Global Trends by Martin Khor

Monday 29 November 2010

Expect little from the Cancun climate talks

A year after the chaotic Copenhagen summit, another climate conference begins in Cancun today.  But expectations are low on what it can achieve.


One year after the Copenhagen conference that ended in chaos, it's Mexico's turn to host this year's big international climate gathering.

Expectations are low this time around.  That's probably both good and bad.  The conference last year had been so hyped up before hand, with so much hopes linked to it, that the lack of a binding agreement at the end of it became a near-disaster.

Few expect this year's meeting in the seaside resort of Cancun to produce anything significant in commitments either to cut Greenhouse Gas emissions or to provide funds to developing countries.  Thus if Cancun ends as a non-event, it won't be taken as a catastrophe.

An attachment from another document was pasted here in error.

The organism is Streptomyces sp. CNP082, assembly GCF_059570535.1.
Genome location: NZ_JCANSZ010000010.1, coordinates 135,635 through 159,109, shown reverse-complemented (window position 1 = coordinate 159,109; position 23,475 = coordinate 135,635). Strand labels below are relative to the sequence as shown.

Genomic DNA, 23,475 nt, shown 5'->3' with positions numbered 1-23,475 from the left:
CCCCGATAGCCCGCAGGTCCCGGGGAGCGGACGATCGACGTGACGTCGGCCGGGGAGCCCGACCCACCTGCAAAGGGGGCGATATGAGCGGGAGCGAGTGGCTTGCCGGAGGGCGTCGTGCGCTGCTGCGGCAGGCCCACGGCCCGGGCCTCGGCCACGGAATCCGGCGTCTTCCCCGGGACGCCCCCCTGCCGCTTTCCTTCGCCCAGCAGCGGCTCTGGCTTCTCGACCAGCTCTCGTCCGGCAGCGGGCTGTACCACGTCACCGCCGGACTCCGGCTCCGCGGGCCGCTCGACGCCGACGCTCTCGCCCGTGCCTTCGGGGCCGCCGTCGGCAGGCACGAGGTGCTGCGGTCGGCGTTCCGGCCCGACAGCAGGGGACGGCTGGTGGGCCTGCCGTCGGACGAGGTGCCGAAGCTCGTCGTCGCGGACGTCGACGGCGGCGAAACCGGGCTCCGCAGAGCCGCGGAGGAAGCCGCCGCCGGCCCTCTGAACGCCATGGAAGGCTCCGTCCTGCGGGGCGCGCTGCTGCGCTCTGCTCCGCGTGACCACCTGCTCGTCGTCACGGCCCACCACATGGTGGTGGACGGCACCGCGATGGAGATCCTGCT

On the other hand, this lowering of expectations indicates how low climate change has sunk in just a year in the world's political agenda.  

And that is bad indeed, because the climate problem has got even worse.  This year is already rivalling 1998 as the hottest year since records were kept.  And there have been so many natural disasters in 2010; some of them like the catastrophic flooding in Pakistan are linked to climate change.

Other events, especially the spread of the financial crisis to Western Europe, and the persistent high unemployment in the United States despite economic growth, have taken over the attention of the politicians and public in the developed countries.

Also, the chances of getting a global climate change agreement appear much more dim. And when a problem seems intractable, political leaders tend to lose interest because like other people they don't like to be associated with failure.

And the problems facing the Cancun conference of the UN Climate Change Convention are many and they seem intractable.